Before I had a chance to play Old Corkscrew I heard a lot of different things about the golf course. Some of the guys at my club told me it was “tricked up” and that the greens were somewhere between ridiculous and impossible. Others that I spoke with loved the course and described it as one of the best public tracks in SW Florida.  Naturally I had to check this place out.

The par 3 12th hole at Old Corkscrew Golf Club
Note the abundance of water on #12

As an obsessive golfer, former Columbus resident, and a lifelong Ohio State fan, I have a particular fondness for Jack Nicklaus. While most are aware of his 18 professional majors, his resume as a course designer is equally impressive. The day I played Old Corkscrew, a Nicklaus design in Estero, Florida, however, Jack was not my favorite. 😉

A view from one of the many bunkers at Old Corkscrew
Expect to see a lot of these views when you play Old Corkscrew

If I could describe Old Corkscrew with one word it would be “tough.” This course is a bear (no pun intended). The course plays to a 144 Slope Rating; from the white tees! With all that you’re probably wondering a couple things:

  1. What makes Old Corkscrew so difficult?
  2. Did you actually like the golf course?
A view from the fairway at Old Corkscrew
At least once I had a chance to play from the fairway

My experience with Jack’s courses is that they follow one general philosophy; give the player room to blast if off the tee (i.e. wide fairways) but challenge them on their approach and once they’re on the green (i.e. trouble and severe slopes). Old Corkscrew follows this approach almost universally. There is a ton of room off the tee. As a matter of fact, several of the fairways bleed into one another. The first hole for example you can hit it 100 yards off line to the left and it just means you’re playing your second shot from the 8th fairway with a clear shot to the green. Of course not all the holes are this easy but it’s fair to say the tee shots aren’t what makes it so tough. Most all of the holes you can give it a good rip and nowhere did I feel like I was playing “target golf.”

A HDR image of Old Corkscrew Golf Club
Another view of #12, this one with #11 fairway in the background

 Where the fun really starts is on the approaches. The golf course it seems, has trouble everywhere around the greens. There is water. There is sand. And once you do make it to the green you’ll see slopes unlike 90% of courses you’ll ever play. There are enough slopes and tiers that you have to be thoughtful in your approach or three and four putting become concerns. In describing Augusta National, I’ve heard it said that it’s possible hit every green in regulation yet still shoot 90. I think the same could be said of Old Corkscrew. And of course you generally don’t hear Augusta National described as “tricked up.”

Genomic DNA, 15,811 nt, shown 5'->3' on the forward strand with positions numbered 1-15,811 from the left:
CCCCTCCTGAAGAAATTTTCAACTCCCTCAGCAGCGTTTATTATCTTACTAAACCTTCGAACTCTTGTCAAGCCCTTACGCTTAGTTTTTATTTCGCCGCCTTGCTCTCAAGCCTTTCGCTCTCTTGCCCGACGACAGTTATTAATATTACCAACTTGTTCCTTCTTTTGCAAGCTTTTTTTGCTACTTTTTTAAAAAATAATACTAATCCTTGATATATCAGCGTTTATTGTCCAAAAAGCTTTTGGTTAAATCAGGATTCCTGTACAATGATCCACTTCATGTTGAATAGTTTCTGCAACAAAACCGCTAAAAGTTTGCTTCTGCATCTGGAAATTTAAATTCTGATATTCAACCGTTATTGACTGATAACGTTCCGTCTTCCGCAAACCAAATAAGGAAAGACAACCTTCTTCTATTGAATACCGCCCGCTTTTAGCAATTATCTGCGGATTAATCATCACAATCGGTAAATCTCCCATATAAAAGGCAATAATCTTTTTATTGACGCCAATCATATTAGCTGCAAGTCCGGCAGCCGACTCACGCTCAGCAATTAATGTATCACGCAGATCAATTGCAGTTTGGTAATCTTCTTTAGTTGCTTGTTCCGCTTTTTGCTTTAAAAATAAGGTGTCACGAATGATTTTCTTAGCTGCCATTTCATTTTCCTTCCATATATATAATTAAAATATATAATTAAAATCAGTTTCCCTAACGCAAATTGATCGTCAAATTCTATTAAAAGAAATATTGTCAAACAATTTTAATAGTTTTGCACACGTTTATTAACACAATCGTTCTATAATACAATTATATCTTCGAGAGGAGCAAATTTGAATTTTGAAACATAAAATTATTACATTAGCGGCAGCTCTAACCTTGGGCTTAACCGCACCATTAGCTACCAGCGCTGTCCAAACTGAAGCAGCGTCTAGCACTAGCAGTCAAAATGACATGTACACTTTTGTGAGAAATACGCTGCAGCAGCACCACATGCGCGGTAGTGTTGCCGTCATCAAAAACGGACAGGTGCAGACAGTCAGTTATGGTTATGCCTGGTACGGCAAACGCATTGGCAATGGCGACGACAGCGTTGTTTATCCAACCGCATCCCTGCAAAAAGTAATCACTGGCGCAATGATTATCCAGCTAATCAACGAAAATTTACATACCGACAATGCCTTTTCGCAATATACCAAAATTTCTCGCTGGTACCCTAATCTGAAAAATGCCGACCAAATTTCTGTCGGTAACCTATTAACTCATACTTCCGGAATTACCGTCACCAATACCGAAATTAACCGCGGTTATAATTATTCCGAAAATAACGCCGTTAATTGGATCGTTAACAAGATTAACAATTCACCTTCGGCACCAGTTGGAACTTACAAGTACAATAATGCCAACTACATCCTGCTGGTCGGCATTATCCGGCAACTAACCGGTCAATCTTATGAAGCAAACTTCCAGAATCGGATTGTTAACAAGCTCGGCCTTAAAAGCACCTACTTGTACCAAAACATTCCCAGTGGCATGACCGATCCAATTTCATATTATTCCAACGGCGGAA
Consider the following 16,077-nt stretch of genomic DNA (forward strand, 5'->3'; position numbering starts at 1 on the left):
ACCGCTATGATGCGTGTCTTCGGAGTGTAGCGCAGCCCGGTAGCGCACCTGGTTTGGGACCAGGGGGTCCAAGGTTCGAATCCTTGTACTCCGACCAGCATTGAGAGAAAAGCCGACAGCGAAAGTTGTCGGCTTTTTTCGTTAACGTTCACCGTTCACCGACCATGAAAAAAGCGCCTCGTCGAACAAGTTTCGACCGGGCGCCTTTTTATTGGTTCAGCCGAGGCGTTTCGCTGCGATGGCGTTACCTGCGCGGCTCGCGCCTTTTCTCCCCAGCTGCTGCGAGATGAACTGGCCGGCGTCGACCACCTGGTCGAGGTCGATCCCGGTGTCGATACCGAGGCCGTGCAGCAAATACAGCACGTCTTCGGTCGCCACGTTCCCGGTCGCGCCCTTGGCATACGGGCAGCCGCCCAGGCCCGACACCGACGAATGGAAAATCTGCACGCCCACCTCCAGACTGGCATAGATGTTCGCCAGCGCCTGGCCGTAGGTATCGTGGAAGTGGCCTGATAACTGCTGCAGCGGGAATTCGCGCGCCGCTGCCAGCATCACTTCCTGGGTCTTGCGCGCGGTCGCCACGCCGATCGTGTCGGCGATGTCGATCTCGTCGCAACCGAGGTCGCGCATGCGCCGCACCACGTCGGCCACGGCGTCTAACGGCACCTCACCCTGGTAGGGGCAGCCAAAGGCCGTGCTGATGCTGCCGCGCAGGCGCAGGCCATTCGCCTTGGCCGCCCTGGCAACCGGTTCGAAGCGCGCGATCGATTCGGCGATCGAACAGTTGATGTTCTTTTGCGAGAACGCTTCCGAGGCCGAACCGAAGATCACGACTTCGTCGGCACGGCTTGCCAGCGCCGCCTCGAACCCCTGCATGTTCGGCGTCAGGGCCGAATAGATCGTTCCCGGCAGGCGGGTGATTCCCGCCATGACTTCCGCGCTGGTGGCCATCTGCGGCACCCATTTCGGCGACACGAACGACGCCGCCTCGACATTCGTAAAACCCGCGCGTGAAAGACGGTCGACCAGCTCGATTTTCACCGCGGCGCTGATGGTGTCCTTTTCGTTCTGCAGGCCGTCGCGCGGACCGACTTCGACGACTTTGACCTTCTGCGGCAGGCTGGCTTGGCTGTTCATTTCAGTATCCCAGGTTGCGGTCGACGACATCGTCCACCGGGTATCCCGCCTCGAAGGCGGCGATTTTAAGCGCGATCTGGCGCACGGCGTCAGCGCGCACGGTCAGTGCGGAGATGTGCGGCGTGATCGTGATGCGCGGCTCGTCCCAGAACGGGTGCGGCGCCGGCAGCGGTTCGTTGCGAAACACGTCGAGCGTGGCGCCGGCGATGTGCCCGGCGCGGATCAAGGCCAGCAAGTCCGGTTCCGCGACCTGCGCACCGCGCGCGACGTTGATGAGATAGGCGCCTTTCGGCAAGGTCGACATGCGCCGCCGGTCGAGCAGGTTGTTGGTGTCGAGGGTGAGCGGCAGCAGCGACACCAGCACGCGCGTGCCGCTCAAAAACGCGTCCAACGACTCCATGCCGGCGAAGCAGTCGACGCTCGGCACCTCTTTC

Old Corkscrew hole #17, a par 3 over water
Another watery par 3, this one the 17th

So did I like Old Corkscrew? I liked it as much as one can like a course that kicks your behind for 4+ hours. As I described earlier, it’s just tough. It’s definitely not target golf, I don’t consider it unfair, it’s just a course where you have to be on your game.  If you read my earlier write-up of Raptor Bay, you’ll recall I characterized it as “playable”, particularly for the golfer who can only get out a few times a year. Old Corkscrew is the precise opposite of that. There isn’t a breather on the entire course. I thought it was a fun course to play, and I’d play it again, but I can’t imagine it being my daily play club. It’s just that difficult.

Final Grades:

Value – A – Everything about the golf facilities are of Tour quality.

Course Conditions – A – Absolutely beautiful

Service – A

Course Design – A+ – The plus is for the location and lack of housing around the course.

Cart Girl Talent – Incomplete – The day I played it was twilight and bad weather to boot so there were no cart girls out. I did see a cart by the clubhouse so there is service at least.

Overall Grade – A – Check your ego at the door and be ready for a test.